This Christmas I decided to make a unique blanket for my brother who loves deciphering codes. I got the idea from Wooly Thoughts, a great website with a ton of really cool ideas for mathematical knitting. But wanted to make something that I had designed myself, so I started from scratch and put together a pretty cool afghan, if I do say so myself! 🙂
There are probably a million ways to put together a blanket like this, but here is the method that I used.
1. Decide on a size for your code blanket. This is an important step because it will directly affect the size of the phrase you will be able to use for the code. I used 3 inch by 3 inch squares for my blanket, but you could use any size you wanted. A 1 inch by 1 inch square would obviously make a smaller blanket with the same phrase.
2. Decide what your code blanket will say. You need to pick something that will have the correct amount of characters to fit right on your blanket. For instance, my phrase was 323 characters long (including spaces), so I was able to make a 19 square by 17 square blanket. If the phrase you choose isn’t quite right, you can play with the number of rows versus the number of columns to see if you can make it work. Or you could add a few “space” squares to either end of the phrase.
3. Decide on the colors of your code blanket. Once you have chosen the size of each square and the phrase you will use, the next step is to pick out colors. I used yarn that was in my stash, so I made sure I had enough for the more frequent letters such as “e” and “s” and “space”. But if you don’t have a large stash, or if you want to buy all new yarn, you can pretty much make whatever colors you desire. You could even theoretically make a monotone blanket, with just different shades of the same color. But bear in mind that you will probably need at least 24 distinctly different shades depending on the size of your phrase and what letters are used in it. (Q and Z are hardly ever used, hence 24 and not 26.) Don’t forget about the “space” squares, either. They need to be a different color than the rest of your letters, too.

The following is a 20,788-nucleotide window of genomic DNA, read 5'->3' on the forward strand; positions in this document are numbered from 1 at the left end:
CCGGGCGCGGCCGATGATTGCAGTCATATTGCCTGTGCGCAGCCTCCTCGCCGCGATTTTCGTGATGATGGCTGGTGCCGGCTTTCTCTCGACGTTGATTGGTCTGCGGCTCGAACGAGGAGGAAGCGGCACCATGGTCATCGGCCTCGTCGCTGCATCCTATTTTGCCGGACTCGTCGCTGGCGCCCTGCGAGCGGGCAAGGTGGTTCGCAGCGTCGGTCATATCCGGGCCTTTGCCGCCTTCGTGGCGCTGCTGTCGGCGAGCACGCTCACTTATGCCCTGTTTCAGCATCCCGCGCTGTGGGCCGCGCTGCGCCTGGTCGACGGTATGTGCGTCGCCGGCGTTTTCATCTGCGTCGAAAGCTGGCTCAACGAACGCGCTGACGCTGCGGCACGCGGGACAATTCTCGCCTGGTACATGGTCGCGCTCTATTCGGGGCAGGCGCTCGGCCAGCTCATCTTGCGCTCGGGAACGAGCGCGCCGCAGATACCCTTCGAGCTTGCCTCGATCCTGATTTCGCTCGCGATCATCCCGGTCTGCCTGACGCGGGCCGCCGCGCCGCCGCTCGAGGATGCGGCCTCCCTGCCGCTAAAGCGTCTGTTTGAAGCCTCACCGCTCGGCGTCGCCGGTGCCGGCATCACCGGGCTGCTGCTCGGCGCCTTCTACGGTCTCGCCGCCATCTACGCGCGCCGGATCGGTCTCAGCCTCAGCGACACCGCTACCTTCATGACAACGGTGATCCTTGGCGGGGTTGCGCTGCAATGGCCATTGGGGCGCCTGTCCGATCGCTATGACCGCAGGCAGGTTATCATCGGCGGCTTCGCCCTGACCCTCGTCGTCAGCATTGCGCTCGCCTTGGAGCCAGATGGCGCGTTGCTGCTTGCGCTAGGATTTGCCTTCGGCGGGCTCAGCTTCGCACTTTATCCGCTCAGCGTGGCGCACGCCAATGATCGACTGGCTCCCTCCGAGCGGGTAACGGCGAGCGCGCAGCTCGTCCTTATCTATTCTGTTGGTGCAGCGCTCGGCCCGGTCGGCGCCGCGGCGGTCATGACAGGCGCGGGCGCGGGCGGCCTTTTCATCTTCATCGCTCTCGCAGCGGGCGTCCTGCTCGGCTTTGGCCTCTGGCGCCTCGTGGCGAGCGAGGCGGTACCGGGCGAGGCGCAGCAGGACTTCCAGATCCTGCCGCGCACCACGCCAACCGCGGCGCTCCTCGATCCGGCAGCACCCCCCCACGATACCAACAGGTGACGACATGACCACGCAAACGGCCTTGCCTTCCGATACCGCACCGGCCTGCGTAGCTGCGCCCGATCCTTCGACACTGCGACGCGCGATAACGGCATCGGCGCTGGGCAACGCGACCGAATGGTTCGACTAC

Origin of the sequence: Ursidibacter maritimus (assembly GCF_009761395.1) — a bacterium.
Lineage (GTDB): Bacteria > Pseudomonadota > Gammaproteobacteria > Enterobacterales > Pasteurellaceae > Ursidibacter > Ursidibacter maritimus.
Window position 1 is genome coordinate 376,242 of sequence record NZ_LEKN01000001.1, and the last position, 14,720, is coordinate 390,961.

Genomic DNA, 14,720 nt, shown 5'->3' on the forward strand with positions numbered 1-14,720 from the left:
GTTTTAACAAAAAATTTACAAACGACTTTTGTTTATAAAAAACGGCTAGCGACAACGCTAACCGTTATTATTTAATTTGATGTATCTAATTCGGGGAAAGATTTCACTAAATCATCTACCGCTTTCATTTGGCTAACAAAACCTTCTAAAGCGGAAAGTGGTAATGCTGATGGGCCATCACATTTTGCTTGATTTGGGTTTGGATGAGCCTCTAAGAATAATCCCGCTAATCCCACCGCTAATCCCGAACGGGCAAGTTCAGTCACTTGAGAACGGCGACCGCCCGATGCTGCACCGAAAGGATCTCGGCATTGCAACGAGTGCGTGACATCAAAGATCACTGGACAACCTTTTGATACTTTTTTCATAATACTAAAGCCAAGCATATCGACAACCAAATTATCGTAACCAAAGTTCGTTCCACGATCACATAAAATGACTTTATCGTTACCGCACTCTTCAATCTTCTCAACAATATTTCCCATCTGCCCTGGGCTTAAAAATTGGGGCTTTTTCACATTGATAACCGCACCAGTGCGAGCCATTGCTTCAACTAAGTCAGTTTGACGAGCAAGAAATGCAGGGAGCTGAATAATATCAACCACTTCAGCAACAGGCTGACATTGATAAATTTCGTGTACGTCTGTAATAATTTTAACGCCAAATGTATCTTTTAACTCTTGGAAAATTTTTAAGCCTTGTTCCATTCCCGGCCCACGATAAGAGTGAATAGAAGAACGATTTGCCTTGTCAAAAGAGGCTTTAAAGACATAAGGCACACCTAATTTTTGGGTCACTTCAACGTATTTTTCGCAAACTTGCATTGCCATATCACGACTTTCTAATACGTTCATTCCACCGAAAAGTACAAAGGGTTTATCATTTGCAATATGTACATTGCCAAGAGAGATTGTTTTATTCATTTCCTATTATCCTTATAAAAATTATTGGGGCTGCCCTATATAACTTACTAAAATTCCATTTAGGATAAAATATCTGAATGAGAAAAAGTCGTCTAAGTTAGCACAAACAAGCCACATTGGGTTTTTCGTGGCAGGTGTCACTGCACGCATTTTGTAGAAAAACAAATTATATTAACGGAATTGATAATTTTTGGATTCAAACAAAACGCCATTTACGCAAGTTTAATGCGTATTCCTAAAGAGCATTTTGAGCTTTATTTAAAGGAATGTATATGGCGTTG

In my case, I only used 11 different colors. But I was able to get away with that because I used knitting as well as crocheting. For example, the letter “E” was a bright knitted blue, while letter “C” was a bright crocheted blue. Same yarn, just different method. I also turned the crocheted squares on their sides so that the difference would be even more obvious.
4. Start making the squares! Count out how many squares you’ll need for each letter, and begin making each individual square. Make sure you note how many stitches and how many rows you use, so that your blanket will be uniform. It will be much easier to piece together if each square is the same exact size. If you are using different kinds of yarns, as I did, you will need to adjust the gauge accordingly.
5. Sew rows together. Lay out two rows of your phrase and take the yarn that you have chosen for the background color. Using a crochet hook, sew the two rows together. Always start at the same end for each row, so that the ridge of crocheted stitches where you sewed the two rows together will be going in the same direction for the length of the blanket. For now, you will just be sewing in a horizontal direction. Don’t worry about the vertical “holes” left between each square. That will taken care of next.
6. Sew columns together. Now that all your rows are together, your blanket looks pretty much like it will when it is completed. Except that there are lots of holes! So now you will be sewing the vertical columns together. Remember to start at the same side, either top or bottom, to give your blanket a nice finished look.
7. Make an edging for your code blanket. You could just leave your blanket how it is at this stage, after weaving in the ends, of course. But I like to give my blankets a nice edging. It’s very easy to do and gives that added finished look. You can use any edging you like, but for my code blanket, I used a reverse crochet stitch. It’s basically the same as a regular crochet, except that you are going from left to right, instead of the normal right to left.
Guess what! You’re done! Now you get to have the pleasure of giving it to a loved one and watching them try to figure out the code! This code blanket was one of my favorite gifts to give this year, because of the joy I gained from seeing how much fun my brother had figuring out the code.
Here’s a little challenge for all you code busters out there! See if you can figure out what my code blanket says! (I already gave you a clue with the “E” and “C”!) Here are a few more pictures of it to help you see the detail. Have fun!
P.S. If you just can’t figure it out, and are dying for the answer, I’d be happy to give you some more clues. Just contact me or leave a comment. Happy decoding! 🙂